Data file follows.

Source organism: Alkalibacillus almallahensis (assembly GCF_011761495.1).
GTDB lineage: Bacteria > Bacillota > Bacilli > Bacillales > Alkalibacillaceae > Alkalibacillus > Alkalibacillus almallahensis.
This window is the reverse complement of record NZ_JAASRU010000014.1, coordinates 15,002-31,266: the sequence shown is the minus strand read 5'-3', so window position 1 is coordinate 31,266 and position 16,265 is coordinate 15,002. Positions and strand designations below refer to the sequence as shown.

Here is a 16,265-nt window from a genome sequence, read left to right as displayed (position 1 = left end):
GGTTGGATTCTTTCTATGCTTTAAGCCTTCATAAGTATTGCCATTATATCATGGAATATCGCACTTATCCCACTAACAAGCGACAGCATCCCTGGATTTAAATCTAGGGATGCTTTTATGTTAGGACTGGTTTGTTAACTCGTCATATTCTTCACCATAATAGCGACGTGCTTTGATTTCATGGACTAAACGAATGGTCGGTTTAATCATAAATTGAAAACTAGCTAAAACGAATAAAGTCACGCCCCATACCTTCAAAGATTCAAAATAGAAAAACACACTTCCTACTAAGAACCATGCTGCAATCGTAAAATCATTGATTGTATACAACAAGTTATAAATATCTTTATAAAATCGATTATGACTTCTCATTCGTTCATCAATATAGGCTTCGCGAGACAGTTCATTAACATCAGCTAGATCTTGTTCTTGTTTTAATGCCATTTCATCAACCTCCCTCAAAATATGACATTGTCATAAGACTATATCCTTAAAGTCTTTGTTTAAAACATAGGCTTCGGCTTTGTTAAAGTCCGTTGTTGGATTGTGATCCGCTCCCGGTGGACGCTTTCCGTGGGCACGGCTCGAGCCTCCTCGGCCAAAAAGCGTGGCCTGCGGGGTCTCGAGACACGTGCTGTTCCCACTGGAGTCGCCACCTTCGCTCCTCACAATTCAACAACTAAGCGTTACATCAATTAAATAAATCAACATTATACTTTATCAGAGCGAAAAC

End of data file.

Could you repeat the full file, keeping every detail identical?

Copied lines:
Source organism: Alkalibacillus almallahensis (assembly GCF_011761495.1).
GTDB lineage: Bacteria > Bacillota > Bacilli > Bacillales > Alkalibacillaceae > Alkalibacillus > Alkalibacillus almallahensis.
This window is the reverse complement of record NZ_JAASRU010000014.1, coordinates 15,002-31,266: the sequence shown is the minus strand read 5'-3', so window position 1 is coordinate 31,266 and position 16,265 is coordinate 15,002. Positions and strand designations below refer to the sequence as shown.

Here is a 16,265-nt window from a genome sequence, read left to right as displayed (position 1 = left end):
GGTTGGATTCTTTCTATGCTTTAAGCCTTCATAAGTATTGCCATTATATCATGGAATATCGCACTTATCCCACTAACAAGCGACAGCATCCCTGGATTTAAATCTAGGGATGCTTTTATGTTAGGACTGGTTTGTTAACTCGTCATATTCTTCACCATAATAGCGACGTGCTTTGATTTCATGGACTAAACGAATGGTCGGTTTAATCATAAATTGAAAACTAGCTAAAACGAATAAAGTCACGCCCCATACCTTCAAAGATTCAAAATAGAAAAACACACTTCCTACTAAGAACCATGCTGCAATCGTAAAATCATTGATTGTATACAACAAGTTATAAATATCTTTATAAAATCGATTATGACTTCTCATTCGTTCATCAATATAGGCTTCGCGAGACAGTTCATTAACATCAGCTAGATCTTGTTCTTGTTTTAATGCCATTTCATCAACCTCCCTCAAAATATGACATTGTCATAAGACTATATCCTTAAAGTCTTTGTTTAAAACATAGGCTTCGGCTTTGTTAAAGTCCGTTGTTGGATTGTGATCCGCTCCCGGTGGACGCTTTCCGTGGGCACGGCTCGAGCCTCCTCGGCCAAAAAGCGTGGCCTGCGGGGTCTCGAGACACGTGCTGTTCCCACTGGAGTCGCCACCTTCGCTCCTCACAATTCAACAACTAAGCGTTACATCAATTAAATAAATCAACATTATACTTTATCAGAGCGAAAAC